October already and more than 80% of the companies in the US are allowing their employees to work remotely. Some of them have changed their policies to make WFH part of their corporate culture, in some cases, for life. Therefore, it’s important to understand how employees actually feel about remote working.

Unhappy and burn out remote employees are increasing day by day
Unhappy and burn out remote employees are increasing day by day.

The question now facing many organizations is how to manage and engage a remote workforce, a concerning and frequent topic is remote employees’ productivity.

Although managers think they have been doing things well by supporting their work team, some studies show otherwise, such as the latest research of COVID-19 and the future of business by the IBM Institute for Business Value.

Many remote employees feel tired and overworked and claim they lack the training and support needed. This obstacle has led to employee burnout. 

The view from the top is very different from what remote employees are seeing on the ground

The IBM survey suggests a shocking difference in viewpoints between employer and employee:

  • Nearly ¾ of employers believe the organization is helping staff learn the skills needed to work in a new way. However, fewer than two-fifths of employees agree.
  • 80%  of managers believe they’re supporting their staff’s physical and emotional health. But, fewer than half of the workforce actually do agree.
  • Over 85% of employers believe the organization is providing clear guidelines and expectations for how the organization will work. Nonetheless, nearly half the employees agree to this.

According to the IBM report, most remote workers today feel disconnected and overloaded. “Our research highlights a gaping chasm between what executives think they are offering their employees and how those employees feel,” it says.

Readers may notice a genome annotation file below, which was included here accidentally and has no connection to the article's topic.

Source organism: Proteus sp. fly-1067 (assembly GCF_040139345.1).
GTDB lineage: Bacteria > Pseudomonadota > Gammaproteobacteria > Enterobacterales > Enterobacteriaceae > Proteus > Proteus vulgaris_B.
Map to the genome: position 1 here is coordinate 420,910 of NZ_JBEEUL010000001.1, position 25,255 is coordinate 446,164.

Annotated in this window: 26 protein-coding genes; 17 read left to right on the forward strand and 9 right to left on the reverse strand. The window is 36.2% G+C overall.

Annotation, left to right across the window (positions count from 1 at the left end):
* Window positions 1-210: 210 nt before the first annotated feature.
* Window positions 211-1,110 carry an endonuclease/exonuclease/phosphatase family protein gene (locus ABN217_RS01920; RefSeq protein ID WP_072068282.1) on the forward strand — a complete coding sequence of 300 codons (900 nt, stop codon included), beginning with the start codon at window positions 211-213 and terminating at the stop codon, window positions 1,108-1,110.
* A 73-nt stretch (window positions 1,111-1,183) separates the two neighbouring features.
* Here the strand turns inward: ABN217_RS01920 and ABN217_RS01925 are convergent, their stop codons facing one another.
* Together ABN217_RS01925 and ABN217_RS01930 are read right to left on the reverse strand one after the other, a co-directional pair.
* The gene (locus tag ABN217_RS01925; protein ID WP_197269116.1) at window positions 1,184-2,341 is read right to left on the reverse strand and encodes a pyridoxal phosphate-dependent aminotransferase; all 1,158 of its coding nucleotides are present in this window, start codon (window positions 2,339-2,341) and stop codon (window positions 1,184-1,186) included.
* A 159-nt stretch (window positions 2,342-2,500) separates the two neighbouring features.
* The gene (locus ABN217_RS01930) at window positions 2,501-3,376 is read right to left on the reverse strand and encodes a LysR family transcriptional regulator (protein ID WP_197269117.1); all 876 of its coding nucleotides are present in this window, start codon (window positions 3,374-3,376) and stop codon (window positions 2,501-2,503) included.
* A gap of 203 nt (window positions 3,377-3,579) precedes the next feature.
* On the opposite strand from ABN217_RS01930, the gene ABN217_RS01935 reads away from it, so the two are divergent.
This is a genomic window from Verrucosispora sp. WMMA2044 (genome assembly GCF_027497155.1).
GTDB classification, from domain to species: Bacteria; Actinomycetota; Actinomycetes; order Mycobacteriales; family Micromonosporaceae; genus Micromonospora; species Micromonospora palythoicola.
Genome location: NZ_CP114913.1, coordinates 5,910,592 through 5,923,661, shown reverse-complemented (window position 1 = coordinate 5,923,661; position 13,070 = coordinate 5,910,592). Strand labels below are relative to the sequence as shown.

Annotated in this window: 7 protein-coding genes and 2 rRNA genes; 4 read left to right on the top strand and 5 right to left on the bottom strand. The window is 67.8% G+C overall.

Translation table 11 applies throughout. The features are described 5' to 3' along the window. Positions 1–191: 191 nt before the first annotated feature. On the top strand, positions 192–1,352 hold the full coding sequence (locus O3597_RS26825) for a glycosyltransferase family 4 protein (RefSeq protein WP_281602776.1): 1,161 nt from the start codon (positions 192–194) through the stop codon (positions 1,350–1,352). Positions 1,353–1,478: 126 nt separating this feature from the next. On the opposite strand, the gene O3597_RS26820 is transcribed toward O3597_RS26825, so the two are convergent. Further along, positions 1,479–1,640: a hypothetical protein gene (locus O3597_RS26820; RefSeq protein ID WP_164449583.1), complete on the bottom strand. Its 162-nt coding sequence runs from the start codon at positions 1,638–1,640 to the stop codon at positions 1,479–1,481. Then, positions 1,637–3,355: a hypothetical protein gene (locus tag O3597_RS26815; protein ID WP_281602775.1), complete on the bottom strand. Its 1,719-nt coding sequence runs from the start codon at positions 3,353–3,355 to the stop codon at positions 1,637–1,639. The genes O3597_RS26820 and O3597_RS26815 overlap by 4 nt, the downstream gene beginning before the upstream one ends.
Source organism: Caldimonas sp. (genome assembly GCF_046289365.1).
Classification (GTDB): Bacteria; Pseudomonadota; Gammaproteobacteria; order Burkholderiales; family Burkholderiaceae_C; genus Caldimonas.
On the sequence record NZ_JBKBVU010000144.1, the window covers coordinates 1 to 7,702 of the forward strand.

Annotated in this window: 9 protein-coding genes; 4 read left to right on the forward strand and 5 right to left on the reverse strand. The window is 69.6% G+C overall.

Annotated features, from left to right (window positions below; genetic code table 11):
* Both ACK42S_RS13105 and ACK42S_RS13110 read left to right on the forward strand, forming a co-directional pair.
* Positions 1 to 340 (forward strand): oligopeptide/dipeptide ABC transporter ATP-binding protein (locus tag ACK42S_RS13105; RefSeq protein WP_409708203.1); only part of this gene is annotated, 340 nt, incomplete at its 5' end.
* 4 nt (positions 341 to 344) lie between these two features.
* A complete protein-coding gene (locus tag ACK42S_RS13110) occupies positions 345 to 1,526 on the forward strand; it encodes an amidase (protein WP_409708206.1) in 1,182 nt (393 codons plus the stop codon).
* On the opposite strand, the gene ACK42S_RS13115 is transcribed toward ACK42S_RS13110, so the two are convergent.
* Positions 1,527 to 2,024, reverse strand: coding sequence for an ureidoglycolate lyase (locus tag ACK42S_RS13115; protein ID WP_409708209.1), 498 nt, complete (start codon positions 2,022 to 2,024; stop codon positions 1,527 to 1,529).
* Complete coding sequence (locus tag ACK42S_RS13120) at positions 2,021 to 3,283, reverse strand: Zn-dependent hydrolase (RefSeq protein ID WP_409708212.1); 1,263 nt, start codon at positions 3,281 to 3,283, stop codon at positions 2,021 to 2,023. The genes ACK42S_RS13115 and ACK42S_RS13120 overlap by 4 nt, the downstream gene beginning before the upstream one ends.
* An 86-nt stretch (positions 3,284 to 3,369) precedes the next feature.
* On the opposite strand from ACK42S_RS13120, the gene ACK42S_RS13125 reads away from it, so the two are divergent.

“The human element is key to success,” says epiphany #2 of the IBM report. Their analysis “confirms that the business competencies that account for the largest part of an organization’s expected growth are those centered around employees and customers, such as workforce training and customer experience management.”

The study shows that executives are conflicted with how they’re connecting with customers and employees. Employee satisfaction has been deprioritized. In spite of the fact that executives recognize that their employees have been under intense pressure, employee well-being does not appear to be in their highest priorities. 

Where to from here?

“All of this affords a new opportunity to build better businesses and a better world. It starts with enabling a diverse workforce to perform optimally – and building trust and confidence among employees will be critical. How they are treated now will have an outsize impact on perceptions and value in the future,” the IBM study concludes.

Why is your remote employees’ well-being an important matter for your business? 

A study by the University of Warwick suggests that unhappy workers are proved to be 10% less productive. On the other hand, happy employees are found to be 12% more productive. 

If you want a more productive staff and a more profitable business, you should strive to make your workforce as happy as possible.

Shawn Anchor, the author of The Happiness Advantage, has found that the brain works much better when a person is feeling happy and positive. Individuals tend to work more effectively, be more creative, and better at solving problems.

How can managers create a happy and engaging work environment for remote workers?

Here is a list of ideas to implement in your work environment to improve your employee engagement. 

happier employees are 12% more productive than disengaged and unhappy workers
Happier employees are 12% more productive than disengaged and unhappy workers.
  • Implement processes that allow for more collaboration 
  • Provide access to information and easy methods of communication
  • Prioritize open communication  
  • Frequent team updates
  • Anonymous feedback surveys 
  • Find time for small talk; discuss hobbies and personal interests 
  • Daily greetings
  • Regular check-ins
  • Celebrate successes 
  • Give purposeful feedback and recognition
  • Acknowledge personal milestones; like birthdays and work anniversaries
  • Teach teammates how to work with each other

Did you know Moodbit can help you have happier remote employees? Click here to find out how.

Don’t forget to put your people first and try us on Slack!